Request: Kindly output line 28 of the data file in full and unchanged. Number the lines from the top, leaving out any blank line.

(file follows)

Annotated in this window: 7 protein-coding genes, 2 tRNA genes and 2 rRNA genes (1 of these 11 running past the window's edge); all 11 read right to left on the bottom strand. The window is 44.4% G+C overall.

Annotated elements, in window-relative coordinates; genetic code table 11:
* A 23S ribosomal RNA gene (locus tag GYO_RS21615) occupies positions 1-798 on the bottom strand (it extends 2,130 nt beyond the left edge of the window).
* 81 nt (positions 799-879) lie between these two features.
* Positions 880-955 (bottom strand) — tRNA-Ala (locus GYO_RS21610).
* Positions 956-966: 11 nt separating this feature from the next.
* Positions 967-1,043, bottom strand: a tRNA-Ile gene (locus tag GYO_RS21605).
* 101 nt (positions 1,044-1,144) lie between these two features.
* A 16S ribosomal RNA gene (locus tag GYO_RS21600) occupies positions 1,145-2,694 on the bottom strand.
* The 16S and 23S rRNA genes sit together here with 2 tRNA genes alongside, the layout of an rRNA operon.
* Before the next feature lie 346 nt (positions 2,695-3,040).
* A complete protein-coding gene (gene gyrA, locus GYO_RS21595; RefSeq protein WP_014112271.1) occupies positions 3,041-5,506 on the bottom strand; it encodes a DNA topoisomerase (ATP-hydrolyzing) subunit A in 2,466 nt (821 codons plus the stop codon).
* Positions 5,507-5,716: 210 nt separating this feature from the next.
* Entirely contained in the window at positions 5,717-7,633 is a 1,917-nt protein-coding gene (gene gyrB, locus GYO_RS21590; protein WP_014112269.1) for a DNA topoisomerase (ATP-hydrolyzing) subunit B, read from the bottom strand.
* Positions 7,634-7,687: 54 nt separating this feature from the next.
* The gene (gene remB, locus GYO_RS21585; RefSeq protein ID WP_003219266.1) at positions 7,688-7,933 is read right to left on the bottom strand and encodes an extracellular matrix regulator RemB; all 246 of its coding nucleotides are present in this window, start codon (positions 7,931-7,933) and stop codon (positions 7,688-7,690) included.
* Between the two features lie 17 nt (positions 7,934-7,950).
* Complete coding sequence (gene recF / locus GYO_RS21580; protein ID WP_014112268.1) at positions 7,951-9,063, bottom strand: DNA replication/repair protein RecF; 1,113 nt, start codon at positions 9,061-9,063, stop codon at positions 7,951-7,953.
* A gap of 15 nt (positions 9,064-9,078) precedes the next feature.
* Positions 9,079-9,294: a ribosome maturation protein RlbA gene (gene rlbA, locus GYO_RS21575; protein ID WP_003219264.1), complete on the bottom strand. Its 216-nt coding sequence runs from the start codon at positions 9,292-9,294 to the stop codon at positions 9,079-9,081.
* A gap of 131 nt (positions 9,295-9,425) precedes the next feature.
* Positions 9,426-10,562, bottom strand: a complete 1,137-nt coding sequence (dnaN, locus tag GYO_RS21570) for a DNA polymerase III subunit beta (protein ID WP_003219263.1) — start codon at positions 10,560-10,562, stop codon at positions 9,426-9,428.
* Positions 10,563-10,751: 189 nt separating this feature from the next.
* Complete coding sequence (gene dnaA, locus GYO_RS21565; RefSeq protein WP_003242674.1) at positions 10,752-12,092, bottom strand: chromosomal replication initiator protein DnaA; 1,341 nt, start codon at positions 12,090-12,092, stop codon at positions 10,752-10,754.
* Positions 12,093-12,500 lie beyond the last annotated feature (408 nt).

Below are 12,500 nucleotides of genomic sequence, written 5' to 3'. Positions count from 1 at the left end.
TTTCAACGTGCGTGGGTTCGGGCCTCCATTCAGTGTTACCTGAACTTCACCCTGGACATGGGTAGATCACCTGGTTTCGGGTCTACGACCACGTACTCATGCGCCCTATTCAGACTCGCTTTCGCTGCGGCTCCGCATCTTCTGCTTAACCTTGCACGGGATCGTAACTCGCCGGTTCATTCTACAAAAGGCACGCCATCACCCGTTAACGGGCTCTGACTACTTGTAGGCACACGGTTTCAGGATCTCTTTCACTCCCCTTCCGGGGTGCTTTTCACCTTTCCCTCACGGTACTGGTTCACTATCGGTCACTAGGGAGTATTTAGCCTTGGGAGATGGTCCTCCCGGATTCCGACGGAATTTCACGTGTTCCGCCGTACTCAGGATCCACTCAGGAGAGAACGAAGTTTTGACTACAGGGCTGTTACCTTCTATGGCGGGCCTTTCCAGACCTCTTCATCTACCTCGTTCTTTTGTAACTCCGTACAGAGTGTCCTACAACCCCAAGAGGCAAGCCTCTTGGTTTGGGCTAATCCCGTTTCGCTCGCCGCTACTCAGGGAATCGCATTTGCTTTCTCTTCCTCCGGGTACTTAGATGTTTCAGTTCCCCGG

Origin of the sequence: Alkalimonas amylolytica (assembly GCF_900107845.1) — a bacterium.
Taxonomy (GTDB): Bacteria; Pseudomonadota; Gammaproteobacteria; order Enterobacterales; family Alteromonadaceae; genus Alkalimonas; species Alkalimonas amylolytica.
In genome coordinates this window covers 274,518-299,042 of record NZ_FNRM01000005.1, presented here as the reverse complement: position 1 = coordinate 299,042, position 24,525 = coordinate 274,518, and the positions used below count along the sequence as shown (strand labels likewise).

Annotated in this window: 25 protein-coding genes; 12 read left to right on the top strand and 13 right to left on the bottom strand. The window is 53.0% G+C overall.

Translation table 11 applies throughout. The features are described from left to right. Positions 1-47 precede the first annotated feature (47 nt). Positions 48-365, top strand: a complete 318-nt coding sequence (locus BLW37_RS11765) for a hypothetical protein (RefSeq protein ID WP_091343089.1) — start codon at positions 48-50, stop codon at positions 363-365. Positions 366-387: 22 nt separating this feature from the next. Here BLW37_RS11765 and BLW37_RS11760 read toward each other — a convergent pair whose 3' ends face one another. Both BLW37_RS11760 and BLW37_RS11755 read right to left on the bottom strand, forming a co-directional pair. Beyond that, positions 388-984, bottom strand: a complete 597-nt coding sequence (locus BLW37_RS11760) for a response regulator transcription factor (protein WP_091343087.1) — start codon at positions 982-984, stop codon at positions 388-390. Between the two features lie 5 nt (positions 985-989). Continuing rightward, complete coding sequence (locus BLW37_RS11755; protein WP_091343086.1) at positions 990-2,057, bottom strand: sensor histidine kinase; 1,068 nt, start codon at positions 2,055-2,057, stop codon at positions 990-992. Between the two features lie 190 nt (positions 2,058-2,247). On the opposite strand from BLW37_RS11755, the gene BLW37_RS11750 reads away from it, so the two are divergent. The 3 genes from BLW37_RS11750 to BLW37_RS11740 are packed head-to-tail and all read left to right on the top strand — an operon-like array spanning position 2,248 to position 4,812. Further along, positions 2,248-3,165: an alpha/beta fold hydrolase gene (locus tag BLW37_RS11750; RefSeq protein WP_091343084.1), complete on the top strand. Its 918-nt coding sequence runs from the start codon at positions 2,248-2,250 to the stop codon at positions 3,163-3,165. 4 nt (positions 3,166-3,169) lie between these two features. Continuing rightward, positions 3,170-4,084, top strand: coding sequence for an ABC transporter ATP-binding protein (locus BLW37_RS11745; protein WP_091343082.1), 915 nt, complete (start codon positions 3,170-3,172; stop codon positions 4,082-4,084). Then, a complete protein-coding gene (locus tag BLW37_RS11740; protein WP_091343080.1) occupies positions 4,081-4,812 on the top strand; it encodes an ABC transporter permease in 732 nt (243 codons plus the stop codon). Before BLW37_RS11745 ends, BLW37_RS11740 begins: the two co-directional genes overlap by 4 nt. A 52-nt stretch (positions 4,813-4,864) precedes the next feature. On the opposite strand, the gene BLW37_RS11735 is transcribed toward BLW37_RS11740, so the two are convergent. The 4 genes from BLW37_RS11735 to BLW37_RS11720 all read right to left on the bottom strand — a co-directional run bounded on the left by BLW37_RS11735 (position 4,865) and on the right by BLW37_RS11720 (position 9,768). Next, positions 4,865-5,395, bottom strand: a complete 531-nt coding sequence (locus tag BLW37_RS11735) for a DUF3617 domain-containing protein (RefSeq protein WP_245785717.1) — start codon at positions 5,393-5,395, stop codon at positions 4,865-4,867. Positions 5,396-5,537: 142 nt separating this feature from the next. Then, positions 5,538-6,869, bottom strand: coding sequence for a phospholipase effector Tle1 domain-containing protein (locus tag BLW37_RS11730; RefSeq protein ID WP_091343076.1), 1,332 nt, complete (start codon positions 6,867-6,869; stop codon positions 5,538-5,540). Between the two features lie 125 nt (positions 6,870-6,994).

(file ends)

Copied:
Origin of the sequence: Alkalimonas amylolytica (assembly GCF_900107845.1) — a bacterium.